The Legend of Crazypants

I wish I could take you all with me on a trip to the Enchanted World of Property Management. Just for a day. It’s a wild ride. Like a suburban safari through the land of insanity.

Today I would like to introduce you to someone we simply refer to as Crazypants.

Crazypants came to live in the community where our office is about six years ago. He’s an older dude who was actually TAKING his MEDS at that time. He purchased a medium sized mobile home from us and moved into it. All was quiet for a while, while agoraphobia was his gig.

He got over the agoraphobia.

Things started to appear in Crazypants’ yard. Pallets of cinderblocks, for example. No one knew what he was doing with them and frankly I’m not sure we’ve ever found out. At least, not yet. Then there was the collection of wood pallets. And garbage.

He recently told a judge (yeah, there’s a judge involved) that we need tolerate his behavior because we knew of his psychiatric condition when he moved in. Sure! We absolutely did! And we gave him the home anyway because we don’t discriminate!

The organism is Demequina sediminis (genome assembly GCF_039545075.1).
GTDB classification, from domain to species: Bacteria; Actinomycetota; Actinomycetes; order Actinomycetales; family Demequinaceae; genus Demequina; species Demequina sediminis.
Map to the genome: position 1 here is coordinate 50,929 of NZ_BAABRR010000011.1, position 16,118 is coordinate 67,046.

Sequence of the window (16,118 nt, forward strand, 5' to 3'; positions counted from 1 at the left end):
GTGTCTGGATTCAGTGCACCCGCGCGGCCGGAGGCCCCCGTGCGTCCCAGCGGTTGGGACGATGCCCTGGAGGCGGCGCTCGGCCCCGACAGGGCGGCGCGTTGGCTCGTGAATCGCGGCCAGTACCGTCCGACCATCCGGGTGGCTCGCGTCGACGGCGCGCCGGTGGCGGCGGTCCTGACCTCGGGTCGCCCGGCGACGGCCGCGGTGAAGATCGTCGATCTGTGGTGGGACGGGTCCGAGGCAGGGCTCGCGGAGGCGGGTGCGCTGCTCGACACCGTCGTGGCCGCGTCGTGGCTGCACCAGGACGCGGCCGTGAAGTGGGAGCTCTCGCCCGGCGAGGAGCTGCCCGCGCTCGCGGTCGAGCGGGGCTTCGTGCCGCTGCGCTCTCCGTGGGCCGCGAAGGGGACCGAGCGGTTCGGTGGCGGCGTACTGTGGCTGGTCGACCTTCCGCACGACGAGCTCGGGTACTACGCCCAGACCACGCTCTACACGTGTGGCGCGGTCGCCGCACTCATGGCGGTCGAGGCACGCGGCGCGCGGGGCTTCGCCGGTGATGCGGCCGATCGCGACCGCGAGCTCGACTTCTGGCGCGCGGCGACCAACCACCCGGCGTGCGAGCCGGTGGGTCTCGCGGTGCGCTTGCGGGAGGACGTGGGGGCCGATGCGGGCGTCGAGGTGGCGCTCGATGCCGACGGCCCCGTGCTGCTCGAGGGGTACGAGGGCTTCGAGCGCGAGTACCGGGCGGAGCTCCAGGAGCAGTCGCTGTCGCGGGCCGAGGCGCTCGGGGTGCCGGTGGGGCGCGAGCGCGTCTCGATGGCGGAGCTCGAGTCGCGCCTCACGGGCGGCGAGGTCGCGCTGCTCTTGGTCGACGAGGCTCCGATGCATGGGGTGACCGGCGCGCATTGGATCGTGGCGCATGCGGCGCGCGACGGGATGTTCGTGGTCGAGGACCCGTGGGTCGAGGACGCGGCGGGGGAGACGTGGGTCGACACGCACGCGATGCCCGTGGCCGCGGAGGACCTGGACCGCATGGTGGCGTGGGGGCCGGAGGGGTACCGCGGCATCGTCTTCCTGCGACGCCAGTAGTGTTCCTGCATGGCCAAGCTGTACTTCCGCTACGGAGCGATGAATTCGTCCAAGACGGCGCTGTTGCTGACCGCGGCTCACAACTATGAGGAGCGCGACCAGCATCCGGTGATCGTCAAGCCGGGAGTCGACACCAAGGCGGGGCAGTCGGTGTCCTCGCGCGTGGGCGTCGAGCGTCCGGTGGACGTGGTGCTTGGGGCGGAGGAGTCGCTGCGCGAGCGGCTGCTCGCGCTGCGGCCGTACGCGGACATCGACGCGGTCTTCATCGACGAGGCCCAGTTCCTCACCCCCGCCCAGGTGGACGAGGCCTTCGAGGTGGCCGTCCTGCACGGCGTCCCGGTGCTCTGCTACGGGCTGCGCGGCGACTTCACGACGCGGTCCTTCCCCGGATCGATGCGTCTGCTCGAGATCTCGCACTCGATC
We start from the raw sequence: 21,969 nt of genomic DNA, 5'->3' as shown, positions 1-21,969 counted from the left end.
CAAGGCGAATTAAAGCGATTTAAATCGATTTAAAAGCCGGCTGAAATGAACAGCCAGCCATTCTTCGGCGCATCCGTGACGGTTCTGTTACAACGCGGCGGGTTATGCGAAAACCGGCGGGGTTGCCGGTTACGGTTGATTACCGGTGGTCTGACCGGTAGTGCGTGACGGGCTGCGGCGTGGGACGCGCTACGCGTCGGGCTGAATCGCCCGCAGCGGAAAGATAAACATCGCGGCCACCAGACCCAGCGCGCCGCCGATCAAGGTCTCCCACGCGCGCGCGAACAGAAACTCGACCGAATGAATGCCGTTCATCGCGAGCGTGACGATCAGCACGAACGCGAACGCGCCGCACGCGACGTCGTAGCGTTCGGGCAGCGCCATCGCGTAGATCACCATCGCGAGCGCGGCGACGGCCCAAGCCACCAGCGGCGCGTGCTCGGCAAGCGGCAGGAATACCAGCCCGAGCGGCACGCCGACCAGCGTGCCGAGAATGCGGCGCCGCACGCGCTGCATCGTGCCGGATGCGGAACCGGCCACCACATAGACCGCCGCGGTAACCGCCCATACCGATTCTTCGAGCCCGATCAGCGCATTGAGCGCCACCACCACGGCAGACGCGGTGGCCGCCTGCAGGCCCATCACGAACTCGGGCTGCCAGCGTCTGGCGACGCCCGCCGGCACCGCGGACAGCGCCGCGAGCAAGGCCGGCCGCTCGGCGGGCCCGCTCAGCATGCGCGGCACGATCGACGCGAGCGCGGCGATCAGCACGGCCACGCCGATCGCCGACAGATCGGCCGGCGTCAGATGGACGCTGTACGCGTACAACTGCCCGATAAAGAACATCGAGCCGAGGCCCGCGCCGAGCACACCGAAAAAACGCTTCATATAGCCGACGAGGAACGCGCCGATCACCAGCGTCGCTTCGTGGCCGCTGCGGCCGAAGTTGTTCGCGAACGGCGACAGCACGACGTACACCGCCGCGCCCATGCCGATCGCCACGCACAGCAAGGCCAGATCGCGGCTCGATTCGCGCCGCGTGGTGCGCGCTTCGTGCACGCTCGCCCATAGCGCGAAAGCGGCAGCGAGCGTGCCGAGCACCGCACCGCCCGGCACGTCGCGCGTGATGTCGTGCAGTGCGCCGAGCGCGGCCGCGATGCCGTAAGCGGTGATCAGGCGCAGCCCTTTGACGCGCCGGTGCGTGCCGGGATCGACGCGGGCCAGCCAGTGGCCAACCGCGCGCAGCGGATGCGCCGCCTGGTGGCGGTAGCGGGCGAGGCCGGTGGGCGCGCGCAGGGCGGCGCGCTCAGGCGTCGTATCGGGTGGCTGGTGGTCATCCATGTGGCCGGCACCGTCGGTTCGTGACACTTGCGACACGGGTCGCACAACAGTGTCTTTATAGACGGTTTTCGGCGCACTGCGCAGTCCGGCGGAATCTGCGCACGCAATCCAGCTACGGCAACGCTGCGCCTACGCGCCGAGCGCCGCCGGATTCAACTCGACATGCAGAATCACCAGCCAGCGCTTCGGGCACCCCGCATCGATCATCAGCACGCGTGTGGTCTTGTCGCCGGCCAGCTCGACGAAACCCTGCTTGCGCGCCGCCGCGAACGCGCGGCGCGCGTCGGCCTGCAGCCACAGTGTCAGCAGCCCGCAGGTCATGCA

This does not mean it’s okay to march over to the office periodically and yell things at us like, “I’m going to kill you all!” or “I’ll eat your grandchildren!”

It does not make it okay to erect a TENT practically the same size as your trailer on the lawn and move someone into it – yeah, there’s even a port-a-potty in that tent.

It doesn’t make it okay to disconnect your own septic connection and dig a trench in the yard because you’re afraid the FBI is getting DNA samples from your septic.

Oh, but now WE’RE the BAD guys for filing that eviction. We’re the crooks who are stealing this man’s home. There’s no stealing going on – he owns the mobile home, the company owns the land it’s on. The name Mobile Home suggests mobility. Easy enough transport that sucker somewhere else, which he’s welcome to do. Or he can sell it to someone else and have done with it. But we’re the crooks, and the tyrants because we’ve warned him over the last two years to clean that mess up and the mess has grown instead. We gave him sixty days and when he didn’t do anything in those sixty days we went to court. The court granted the eviction and now we’re just waiting to see what he does because that time is just about up.

All I know is that when I make my weekly trip to the office I make sure I’m packing.

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